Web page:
How To Protect Yourself From Airborne Diseases

There are different ways that diseases can be transmitted between people. Some can travel through the air and can infect anyone who breathes it in. These diseases are called airborne diseases. Airborne diseases are spread when an infected person coughs, sneezes, or even talks. Spit and bacteria fly in the air and can linger, and some can land on people or surfaces. These types of diseases are very hard to control because of how far they can travel and how long they can stay on surfaces. Learning about airborne diseases and their symptoms can help you prevent infection, and can help you know when to seek medical attention. 

Different Airborne Diseasesorange ball with green sprouts coming out of it resembling virus.

Many diseases are spread through the air, or by touching the surfaces that germs land on. Some of the most well-known airborne diseases are:

  • COVID-19

COVID-19 is a new or “novel” coronavirus that has spread rapidly throughout the world. According to scientists, the disease is spread through secretions from the throat and nose when someone spits or coughs. The virus can last on surfaces for days and is extremely contagious.

  • Influenza

The flu is contagious and spreads easily in the air. As with COVID-19, a person can be a carrier of the flu before they even experience symptoms. There are many strains of the flu that are constantly changing, making it hard for the body to develop immunities. Because of this many people lose their life to the disease each year

  • Mumps

The mumps are another highly contagious disease. This viral disease can be spread long before a person experiences symptoms, and for up to 5 days after they are clear of symptoms. Vaccination against the disease has helped lower the number of fatalities and the number of people who come down with it. 

  • Chickenpox

Chickenpox can be spread a day or two before the tell-tale rash appears. After being exposed to the virus, it takes up to 21 days for chickenpox to develop. Normally you only get chickenpox once in your life, and then it goes dormant. However, after a long period of time, it can reactivate into a skin condition called shingles

  • Whooping Cough (Pertussis)

This respiratory disease is very contagious for about 2 weeks after coughing starts. The airways swell, which can result in death. This illness is particularly dangerous for babies, so it is important that anyone coming in contact with newborns be vaccinated against it. 

  • Measles

Measles can remain in the air and on surfaces for up to 2 hours. A person can transmit this contagious disease for up to 4 days before and 4 days after the measles rash occurs. It is one of the leading causes of death in young children, so it is important that all children get vaccinated against it.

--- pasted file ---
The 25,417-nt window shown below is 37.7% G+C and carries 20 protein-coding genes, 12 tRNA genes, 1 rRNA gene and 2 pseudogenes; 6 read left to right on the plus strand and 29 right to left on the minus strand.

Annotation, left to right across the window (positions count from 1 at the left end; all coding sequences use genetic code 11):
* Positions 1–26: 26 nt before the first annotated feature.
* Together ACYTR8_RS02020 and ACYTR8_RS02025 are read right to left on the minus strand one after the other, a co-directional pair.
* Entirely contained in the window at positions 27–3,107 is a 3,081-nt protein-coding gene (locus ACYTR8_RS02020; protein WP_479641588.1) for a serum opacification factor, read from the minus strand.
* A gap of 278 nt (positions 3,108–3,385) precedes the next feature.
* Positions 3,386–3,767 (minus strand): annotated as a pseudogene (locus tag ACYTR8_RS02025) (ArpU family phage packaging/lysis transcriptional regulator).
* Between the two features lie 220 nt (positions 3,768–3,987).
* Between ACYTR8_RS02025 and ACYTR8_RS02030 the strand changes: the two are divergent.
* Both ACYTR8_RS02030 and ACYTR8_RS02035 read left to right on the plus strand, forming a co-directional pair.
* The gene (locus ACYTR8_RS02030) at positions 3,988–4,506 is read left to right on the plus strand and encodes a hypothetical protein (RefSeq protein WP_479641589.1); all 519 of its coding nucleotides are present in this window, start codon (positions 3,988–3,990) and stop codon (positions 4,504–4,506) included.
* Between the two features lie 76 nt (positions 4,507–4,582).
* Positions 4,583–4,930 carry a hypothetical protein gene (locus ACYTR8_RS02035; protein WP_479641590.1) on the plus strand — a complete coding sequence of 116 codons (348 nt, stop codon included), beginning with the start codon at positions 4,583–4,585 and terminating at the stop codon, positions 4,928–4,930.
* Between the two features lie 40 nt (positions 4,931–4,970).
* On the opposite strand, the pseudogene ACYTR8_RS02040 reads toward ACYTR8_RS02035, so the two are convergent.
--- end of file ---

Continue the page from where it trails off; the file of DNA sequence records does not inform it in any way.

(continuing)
As mentioned, some airborne diseases are extremely contagious and can be deadly. Symptoms to look out for include:

  • Shortness of breath

    caucasian woman with scarf over her shoulders coughing into her right hand.
    One of the symptoms of an airborne disease is coughing.
  • Fatigue
  • Fever
  • Coughing
  • Sneezing
  • Congestion
  • Sore throat
  • Body aches
  • Loss of appetite
  • Swollen glands

Some other symptoms to look out for, especially with ones that cause skin conditions such as chickenpox, measles, and mumps are:

  • Itchy rash on chest, face and back
  • Blisters on face and neck


The population most at risk of dying or having extreme complications from airborne diseases are the very young, older adults, and people with  compromised immune systems. There are a few precautionary steps you can take to protect yourself and others from airborne diseases. It is impossible to completely avoid them because they are in the air, but some things you can do include:

caucasian hands full of soap rubbing together near an open faucet.

  • Keep your distance from people with symptoms
  • Wash your hands for at least 20 seconds regularly, especially after sneezing or coughing
  • Cover your mouth with a tissue or your elbow when sneezing or coughing.
  • Try to stay home when you are sick if possible.
  • Wear a face mask to prevent spreading germs or breathing them in.
  • Avoid touching your face, or putting your fingers in your mouth.
  • Regularly clean surfaces in your house
  • Get vaccinated

Airborne diseases can linger in the air for a while, and some can last on surfaces for days, but there are ways to help avoid them or alleviate the symptoms if you do get them. If you are not in a high-risk group, you can typically manage one of these viruses with over-the-counter medication such as acetaminophen. Whatever risk group you are in, know the symptoms, try to get tested if you suspect you have been exposed to a virus, and always practice good hygiene. It is also important to get vaccinated if at all possible: vaccinations for diseases like the flu can help reduce the symptoms severity by at least 50%, or prevent the disease altogether. Stay healthy and stay safe to prevent getting sick or infecting others.

About The Author:
Cassandra Love

With over a decade of helpful content experience Cassandra has dedicated her career to making sure people have access to relevant, easy to understand, and valuable information. After realizing a huge knowledge gap Cassandra spent years researching and working with health insurance companies to create accessible guides and articles to walk anyone through every aspect of the insurance process.

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